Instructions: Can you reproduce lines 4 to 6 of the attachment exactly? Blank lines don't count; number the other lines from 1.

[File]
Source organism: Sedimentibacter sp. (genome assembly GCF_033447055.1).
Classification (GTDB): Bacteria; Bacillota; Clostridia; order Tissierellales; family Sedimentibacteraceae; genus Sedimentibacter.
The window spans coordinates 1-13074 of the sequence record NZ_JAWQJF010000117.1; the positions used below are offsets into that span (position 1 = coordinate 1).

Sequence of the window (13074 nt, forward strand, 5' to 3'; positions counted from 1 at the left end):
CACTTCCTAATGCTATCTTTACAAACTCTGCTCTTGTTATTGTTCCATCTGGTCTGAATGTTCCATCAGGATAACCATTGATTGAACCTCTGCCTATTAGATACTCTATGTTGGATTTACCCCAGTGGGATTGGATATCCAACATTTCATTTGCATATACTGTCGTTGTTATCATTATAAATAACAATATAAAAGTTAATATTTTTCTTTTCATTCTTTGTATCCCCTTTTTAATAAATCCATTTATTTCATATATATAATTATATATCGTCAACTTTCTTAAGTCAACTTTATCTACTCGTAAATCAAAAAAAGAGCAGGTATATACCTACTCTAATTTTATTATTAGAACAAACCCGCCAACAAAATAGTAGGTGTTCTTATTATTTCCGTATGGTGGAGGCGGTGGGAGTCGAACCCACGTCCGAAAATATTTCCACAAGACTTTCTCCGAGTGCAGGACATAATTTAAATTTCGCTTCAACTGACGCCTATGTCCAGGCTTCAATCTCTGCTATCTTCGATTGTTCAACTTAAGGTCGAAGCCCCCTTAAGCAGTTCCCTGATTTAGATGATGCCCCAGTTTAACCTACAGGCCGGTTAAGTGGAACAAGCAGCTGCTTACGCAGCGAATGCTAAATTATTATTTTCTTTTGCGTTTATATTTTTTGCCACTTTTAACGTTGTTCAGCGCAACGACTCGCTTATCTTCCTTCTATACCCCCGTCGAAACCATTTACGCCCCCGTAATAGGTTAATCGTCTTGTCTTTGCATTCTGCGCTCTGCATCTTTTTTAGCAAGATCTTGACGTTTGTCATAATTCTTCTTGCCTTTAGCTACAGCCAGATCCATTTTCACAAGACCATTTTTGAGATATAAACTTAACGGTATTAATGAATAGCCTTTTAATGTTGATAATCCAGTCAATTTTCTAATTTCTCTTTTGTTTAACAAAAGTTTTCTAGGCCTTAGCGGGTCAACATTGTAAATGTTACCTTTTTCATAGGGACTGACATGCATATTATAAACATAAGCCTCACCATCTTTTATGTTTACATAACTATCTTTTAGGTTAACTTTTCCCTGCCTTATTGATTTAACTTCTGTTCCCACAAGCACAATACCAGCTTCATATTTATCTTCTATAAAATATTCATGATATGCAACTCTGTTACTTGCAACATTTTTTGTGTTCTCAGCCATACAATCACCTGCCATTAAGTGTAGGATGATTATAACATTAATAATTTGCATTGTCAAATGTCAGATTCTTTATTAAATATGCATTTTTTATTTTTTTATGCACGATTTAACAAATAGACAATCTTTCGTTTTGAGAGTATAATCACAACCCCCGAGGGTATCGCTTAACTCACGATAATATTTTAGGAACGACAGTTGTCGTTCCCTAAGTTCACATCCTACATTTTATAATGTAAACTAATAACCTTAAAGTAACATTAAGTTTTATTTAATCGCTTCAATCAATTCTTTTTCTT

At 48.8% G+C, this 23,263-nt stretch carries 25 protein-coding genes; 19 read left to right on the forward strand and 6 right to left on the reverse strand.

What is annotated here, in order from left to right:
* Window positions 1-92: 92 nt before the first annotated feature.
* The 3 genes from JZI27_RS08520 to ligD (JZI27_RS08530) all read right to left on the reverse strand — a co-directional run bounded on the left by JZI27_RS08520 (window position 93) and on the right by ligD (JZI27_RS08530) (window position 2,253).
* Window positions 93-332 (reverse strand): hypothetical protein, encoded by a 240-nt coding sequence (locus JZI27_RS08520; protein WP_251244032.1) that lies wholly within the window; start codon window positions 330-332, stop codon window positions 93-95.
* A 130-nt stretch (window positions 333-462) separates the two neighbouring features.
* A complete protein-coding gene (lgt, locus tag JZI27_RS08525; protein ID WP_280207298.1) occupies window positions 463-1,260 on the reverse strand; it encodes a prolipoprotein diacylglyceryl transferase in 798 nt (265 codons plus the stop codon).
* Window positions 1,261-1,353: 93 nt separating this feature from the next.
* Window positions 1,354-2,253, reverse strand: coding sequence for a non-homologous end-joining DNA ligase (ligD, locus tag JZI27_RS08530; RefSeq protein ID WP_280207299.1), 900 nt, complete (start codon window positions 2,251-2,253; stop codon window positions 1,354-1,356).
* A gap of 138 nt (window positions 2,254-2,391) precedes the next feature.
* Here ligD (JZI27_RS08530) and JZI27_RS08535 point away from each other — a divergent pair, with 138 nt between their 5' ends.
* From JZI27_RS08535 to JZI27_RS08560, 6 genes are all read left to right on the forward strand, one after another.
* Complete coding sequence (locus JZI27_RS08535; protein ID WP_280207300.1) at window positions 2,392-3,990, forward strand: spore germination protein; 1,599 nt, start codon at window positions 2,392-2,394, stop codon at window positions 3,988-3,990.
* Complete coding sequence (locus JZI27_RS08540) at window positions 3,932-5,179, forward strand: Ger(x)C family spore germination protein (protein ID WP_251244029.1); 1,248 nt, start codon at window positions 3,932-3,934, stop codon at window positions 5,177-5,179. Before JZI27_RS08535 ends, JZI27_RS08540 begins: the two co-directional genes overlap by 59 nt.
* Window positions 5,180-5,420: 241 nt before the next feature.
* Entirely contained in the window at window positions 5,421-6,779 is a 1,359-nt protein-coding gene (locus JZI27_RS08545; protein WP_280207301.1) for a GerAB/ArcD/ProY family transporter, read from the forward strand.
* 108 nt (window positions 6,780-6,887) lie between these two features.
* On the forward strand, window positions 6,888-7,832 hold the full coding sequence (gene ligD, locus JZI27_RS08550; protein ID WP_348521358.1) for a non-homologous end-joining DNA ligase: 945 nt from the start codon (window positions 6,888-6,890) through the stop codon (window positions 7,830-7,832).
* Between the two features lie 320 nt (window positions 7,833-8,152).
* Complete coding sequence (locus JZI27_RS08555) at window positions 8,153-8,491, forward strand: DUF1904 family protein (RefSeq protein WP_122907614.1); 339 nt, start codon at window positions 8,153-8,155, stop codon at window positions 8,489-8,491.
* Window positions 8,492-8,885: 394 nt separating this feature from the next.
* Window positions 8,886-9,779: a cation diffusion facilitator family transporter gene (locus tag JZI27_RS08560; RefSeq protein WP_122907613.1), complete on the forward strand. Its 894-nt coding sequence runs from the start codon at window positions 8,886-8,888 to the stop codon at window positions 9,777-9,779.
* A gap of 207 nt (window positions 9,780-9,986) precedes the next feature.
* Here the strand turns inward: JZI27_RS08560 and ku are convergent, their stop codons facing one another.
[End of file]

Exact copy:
Sequence of the window (13074 nt, forward strand, 5' to 3'; positions counted from 1 at the left end):
CACTTCCTAATGCTATCTTTACAAACTCTGCTCTTGTTATTGTTCCATCTGGTCTGAATGTTCCATCAGGATAACCATTGATTGAACCTCTGCCTATTAGATACTCTATGTTGGATTTACCCCAGTGGGATTGGATATCCAACATTTCATTTGCATATACTGTCGTTGTTATCATTATAAATAACAATATAAAAGTTAATATTTTTCTTTTCATTCTTTGTATCCCCTTTTTAATAAATCCATTTATTTCATATATATAATTATATATCGTCAACTTTCTTAAGTCAACTTTATCTACTCGTAAATCAAAAAAAGAGCAGGTATATACCTACTCTAATTTTATTATTAGAACAAACCCGCCAACAAAATAGTAGGTGTTCTTATTATTTCCGTATGGTGGAGGCGGTGGGAGTCGAACCCACGTCCGAAAATATTTCCACAAGACTTTCTCCGAGTGCAGGACATAATTTAAATTTCGCTTCAACTGACGCCTATGTCCAGGCTTCAATCTCTGCTATCTTCGATTGTTCAACTTAAGGTCGAAGCCCCCTTAAGCAGTTCCCTGATTTAGATGATGCCCCAGTTTAACCTACAGGCCGGTTAAGTGGAACAAGCAGCTGCTTACGCAGCGAATGCTAAATTATTATTTTCTTTTGCGTTTATATTTTTTGCCACTTTTAACGTTGTTCAGCGCAACGACTCGCTTATCTTCCTTCTATACCCCCGTCGAAACCATTTACGCCCCCGTAATAGGTTAATCGTCTTGTCTTTGCATTCTGCGCTCTGCATCTTTTTTAGCAAGATCTTGACGTTTGTCATAATTCTTCTTGCCTTTAGCTACAGCCAGATCCATTTTCACAAGACCATTTTTGAGATATAAACTTAACGGTATTAATGAATAGCCTTTTAATGTTGATAATCCAGTCAATTTTCTAATTTCTCTTTTGTTTAACAAAAGTTTTCTAGGCCTTAGCGGGTCAACATTGTAAATGTTACCTTTTTCATAGGGACTGACATGCATATTATAAACATAAGCCTCACCATCTTTTATGTTTACATAACTATCTTTTAGGTTAACTTTTCCCTGCCTTATTGATTTAACTTCTGTTCCCACAAGCACAATACCAGCTTCATATTTATCTTCTATAAAATATTCATGATATGCAACTCTGTTACTTGCAACATTTTTTGTGTTCTCAGCCATACAATCACCTGCCATTAAGTGTAGGATGATTATAACATTAATAATTTGCATTGTCAAATGTCAGATTCTTTATTAAATATGCATTTTTTATTTTTTTATGCACGATTTAACAAATAGACAATCTTTCGTTTTGAGAGTATAATCACAACCCCCGAGGGTATCGCTTAACTCACGATAATATTTTAGGAACGACAGTTGTCGTTCCCTAAGTTCACATCCTACATTTTATAATGTAAACTAATAACCTTAAAGTAACATTAAGTTTTATTTAATCGCTTCAATCAATTCTTTTTCTT

At 48.8% G+C, this 23,263-nt stretch carries 25 protein-coding genes; 19 read left to right on the forward strand and 6 right to left on the reverse strand.